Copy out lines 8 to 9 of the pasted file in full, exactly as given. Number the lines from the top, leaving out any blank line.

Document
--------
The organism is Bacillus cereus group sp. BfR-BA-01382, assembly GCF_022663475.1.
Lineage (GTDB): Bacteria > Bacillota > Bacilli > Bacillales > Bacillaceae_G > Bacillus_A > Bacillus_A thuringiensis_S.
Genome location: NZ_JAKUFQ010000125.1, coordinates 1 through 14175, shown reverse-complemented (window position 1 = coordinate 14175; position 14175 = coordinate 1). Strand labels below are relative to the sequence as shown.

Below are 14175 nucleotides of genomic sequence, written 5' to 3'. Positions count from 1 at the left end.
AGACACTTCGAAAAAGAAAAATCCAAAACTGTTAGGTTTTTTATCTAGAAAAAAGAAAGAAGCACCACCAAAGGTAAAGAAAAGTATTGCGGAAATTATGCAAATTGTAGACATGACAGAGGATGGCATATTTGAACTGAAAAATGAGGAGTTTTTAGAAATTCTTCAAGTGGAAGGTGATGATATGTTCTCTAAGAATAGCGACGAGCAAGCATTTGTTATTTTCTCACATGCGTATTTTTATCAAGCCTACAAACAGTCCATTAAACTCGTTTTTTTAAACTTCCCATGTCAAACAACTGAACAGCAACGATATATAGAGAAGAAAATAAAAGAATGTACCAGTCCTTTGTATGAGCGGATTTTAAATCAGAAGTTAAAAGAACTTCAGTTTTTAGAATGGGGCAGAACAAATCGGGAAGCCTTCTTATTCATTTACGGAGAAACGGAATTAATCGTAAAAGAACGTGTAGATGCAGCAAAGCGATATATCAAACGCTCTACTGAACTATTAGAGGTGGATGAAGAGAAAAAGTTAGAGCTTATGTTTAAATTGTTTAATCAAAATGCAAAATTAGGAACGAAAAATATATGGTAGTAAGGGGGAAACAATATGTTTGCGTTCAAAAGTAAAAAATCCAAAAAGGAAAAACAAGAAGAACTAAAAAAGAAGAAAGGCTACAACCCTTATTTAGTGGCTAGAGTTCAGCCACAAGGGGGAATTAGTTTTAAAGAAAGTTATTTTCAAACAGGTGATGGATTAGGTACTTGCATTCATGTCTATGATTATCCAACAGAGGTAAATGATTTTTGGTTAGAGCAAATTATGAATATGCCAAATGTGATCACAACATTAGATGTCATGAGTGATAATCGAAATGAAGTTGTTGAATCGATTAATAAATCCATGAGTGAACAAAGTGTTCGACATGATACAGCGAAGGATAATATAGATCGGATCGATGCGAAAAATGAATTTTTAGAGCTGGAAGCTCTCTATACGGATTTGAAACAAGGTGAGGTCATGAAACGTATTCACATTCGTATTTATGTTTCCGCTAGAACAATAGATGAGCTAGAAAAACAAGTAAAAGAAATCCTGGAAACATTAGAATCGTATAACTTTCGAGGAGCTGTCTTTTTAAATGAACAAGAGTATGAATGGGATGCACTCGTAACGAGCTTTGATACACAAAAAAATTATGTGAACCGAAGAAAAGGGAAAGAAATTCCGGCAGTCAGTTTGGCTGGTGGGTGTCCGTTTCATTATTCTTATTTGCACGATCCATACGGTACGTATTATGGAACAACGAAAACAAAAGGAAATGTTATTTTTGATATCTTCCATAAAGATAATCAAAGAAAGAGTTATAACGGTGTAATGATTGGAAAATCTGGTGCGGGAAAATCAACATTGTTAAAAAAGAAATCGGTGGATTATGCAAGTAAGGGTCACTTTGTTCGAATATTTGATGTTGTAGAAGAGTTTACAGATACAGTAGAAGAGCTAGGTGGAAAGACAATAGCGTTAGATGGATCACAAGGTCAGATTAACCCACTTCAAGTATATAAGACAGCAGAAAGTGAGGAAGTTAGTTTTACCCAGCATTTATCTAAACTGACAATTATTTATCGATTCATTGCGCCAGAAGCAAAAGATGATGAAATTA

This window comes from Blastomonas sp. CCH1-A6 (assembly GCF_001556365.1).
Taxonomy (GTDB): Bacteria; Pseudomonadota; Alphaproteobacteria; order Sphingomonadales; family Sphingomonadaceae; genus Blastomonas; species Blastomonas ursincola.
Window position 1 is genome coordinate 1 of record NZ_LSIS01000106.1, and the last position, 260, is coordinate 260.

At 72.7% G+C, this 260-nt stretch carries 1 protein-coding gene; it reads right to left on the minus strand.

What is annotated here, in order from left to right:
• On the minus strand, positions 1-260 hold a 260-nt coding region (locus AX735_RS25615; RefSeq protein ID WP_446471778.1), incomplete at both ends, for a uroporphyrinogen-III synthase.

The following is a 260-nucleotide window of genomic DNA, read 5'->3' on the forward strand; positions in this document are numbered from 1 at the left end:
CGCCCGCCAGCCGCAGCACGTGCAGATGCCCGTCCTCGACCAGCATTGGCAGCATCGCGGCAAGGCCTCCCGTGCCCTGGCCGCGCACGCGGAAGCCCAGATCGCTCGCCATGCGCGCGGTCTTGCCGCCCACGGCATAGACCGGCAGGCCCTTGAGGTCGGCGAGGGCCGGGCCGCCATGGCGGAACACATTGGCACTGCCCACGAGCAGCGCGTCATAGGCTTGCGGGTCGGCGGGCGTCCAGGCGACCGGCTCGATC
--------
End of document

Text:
Window position 1 is genome coordinate 1 of record NZ_LSIS01000106.1, and the last position, 260, is coordinate 260.

At 72.7% G+C, this 260-nt stretch carries 1 protein-coding gene; it reads right to left on the minus strand.